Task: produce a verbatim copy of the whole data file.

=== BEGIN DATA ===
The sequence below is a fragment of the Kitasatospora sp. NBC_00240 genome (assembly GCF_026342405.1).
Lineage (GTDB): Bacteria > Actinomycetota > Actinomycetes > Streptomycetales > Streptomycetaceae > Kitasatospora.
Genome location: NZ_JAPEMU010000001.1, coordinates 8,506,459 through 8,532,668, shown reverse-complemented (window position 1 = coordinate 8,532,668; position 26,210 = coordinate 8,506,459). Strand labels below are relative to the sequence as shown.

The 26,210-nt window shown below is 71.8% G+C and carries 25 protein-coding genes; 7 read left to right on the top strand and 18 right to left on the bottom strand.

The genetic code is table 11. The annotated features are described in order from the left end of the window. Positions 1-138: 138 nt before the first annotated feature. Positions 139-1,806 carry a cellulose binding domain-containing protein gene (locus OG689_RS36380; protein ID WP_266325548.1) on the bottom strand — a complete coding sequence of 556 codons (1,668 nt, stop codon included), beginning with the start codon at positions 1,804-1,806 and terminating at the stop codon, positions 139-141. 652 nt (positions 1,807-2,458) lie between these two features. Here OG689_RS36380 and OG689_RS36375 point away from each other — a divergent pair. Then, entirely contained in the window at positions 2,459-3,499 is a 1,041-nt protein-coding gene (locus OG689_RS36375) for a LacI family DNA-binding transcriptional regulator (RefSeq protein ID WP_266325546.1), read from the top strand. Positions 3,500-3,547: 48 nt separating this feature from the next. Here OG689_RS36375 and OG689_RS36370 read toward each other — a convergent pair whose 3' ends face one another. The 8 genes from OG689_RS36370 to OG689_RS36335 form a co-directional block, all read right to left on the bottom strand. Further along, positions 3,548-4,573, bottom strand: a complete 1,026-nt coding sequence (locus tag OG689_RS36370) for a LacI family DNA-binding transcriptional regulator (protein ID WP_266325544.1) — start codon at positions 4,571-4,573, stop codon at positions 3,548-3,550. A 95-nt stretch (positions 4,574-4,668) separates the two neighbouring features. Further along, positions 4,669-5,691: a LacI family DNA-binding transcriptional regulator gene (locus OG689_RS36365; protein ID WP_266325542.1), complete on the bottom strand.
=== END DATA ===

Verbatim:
The sequence below is a fragment of the Kitasatospora sp. NBC_00240 genome (assembly GCF_026342405.1).
Lineage (GTDB): Bacteria > Actinomycetota > Actinomycetes > Streptomycetales > Streptomycetaceae > Kitasatospora.
Genome location: NZ_JAPEMU010000001.1, coordinates 8,506,459 through 8,532,668, shown reverse-complemented (window position 1 = coordinate 8,532,668; position 26,210 = coordinate 8,506,459). Strand labels below are relative to the sequence as shown.

The 26,210-nt window shown below is 71.8% G+C and carries 25 protein-coding genes; 7 read left to right on the top strand and 18 right to left on the bottom strand.

The genetic code is table 11. The annotated features are described in order from the left end of the window. Positions 1-138: 138 nt before the first annotated feature. Positions 139-1,806 carry a cellulose binding domain-containing protein gene (locus OG689_RS36380; protein ID WP_266325548.1) on the bottom strand — a complete coding sequence of 556 codons (1,668 nt, stop codon included), beginning with the start codon at positions 1,804-1,806 and terminating at the stop codon, positions 139-141. 652 nt (positions 1,807-2,458) lie between these two features. Here OG689_RS36380 and OG689_RS36375 point away from each other — a divergent pair. Then, entirely contained in the window at positions 2,459-3,499 is a 1,041-nt protein-coding gene (locus OG689_RS36375) for a LacI family DNA-binding transcriptional regulator (RefSeq protein ID WP_266325546.1), read from the top strand. Positions 3,500-3,547: 48 nt separating this feature from the next. Here OG689_RS36375 and OG689_RS36370 read toward each other — a convergent pair whose 3' ends face one another. The 8 genes from OG689_RS36370 to OG689_RS36335 form a co-directional block, all read right to left on the bottom strand. Further along, positions 3,548-4,573, bottom strand: a complete 1,026-nt coding sequence (locus tag OG689_RS36370) for a LacI family DNA-binding transcriptional regulator (protein ID WP_266325544.1) — start codon at positions 4,571-4,573, stop codon at positions 3,548-3,550. A 95-nt stretch (positions 4,574-4,668) separates the two neighbouring features. Further along, positions 4,669-5,691: a LacI family DNA-binding transcriptional regulator gene (locus OG689_RS36365; protein ID WP_266325542.1), complete on the bottom strand.